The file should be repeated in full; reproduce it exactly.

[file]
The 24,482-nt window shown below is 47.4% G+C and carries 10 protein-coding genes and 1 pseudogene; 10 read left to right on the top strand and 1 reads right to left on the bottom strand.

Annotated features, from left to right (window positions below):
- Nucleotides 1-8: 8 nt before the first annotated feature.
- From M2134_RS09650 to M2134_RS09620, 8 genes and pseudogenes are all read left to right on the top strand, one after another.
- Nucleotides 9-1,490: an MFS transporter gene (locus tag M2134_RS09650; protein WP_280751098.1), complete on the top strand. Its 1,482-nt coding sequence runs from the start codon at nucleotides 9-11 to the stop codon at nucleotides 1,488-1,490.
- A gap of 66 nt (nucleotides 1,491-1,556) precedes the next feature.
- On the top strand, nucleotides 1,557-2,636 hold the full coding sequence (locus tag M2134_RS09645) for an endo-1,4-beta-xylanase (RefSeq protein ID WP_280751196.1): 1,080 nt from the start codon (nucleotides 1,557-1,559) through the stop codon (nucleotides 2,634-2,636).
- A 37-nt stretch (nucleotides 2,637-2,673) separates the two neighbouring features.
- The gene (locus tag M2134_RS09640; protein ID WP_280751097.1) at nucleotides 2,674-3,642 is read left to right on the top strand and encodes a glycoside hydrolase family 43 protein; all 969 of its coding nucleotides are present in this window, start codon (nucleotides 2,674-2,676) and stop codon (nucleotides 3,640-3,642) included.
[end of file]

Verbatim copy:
The 24,482-nt window shown below is 47.4% G+C and carries 10 protein-coding genes and 1 pseudogene; 10 read left to right on the top strand and 1 reads right to left on the bottom strand.

Annotated features, from left to right (window positions below):
- Nucleotides 1-8: 8 nt before the first annotated feature.
- From M2134_RS09650 to M2134_RS09620, 8 genes and pseudogenes are all read left to right on the top strand, one after another.
- Nucleotides 9-1,490: an MFS transporter gene (locus tag M2134_RS09650; protein WP_280751098.1), complete on the top strand. Its 1,482-nt coding sequence runs from the start codon at nucleotides 9-11 to the stop codon at nucleotides 1,488-1,490.
- A gap of 66 nt (nucleotides 1,491-1,556) precedes the next feature.
- On the top strand, nucleotides 1,557-2,636 hold the full coding sequence (locus tag M2134_RS09645) for an endo-1,4-beta-xylanase (RefSeq protein ID WP_280751196.1): 1,080 nt from the start codon (nucleotides 1,557-1,559) through the stop codon (nucleotides 2,634-2,636).
- A 37-nt stretch (nucleotides 2,637-2,673) separates the two neighbouring features.
- The gene (locus tag M2134_RS09640; protein ID WP_280751097.1) at nucleotides 2,674-3,642 is read left to right on the top strand and encodes a glycoside hydrolase family 43 protein; all 969 of its coding nucleotides are present in this window, start codon (nucleotides 2,674-2,676) and stop codon (nucleotides 3,640-3,642) included.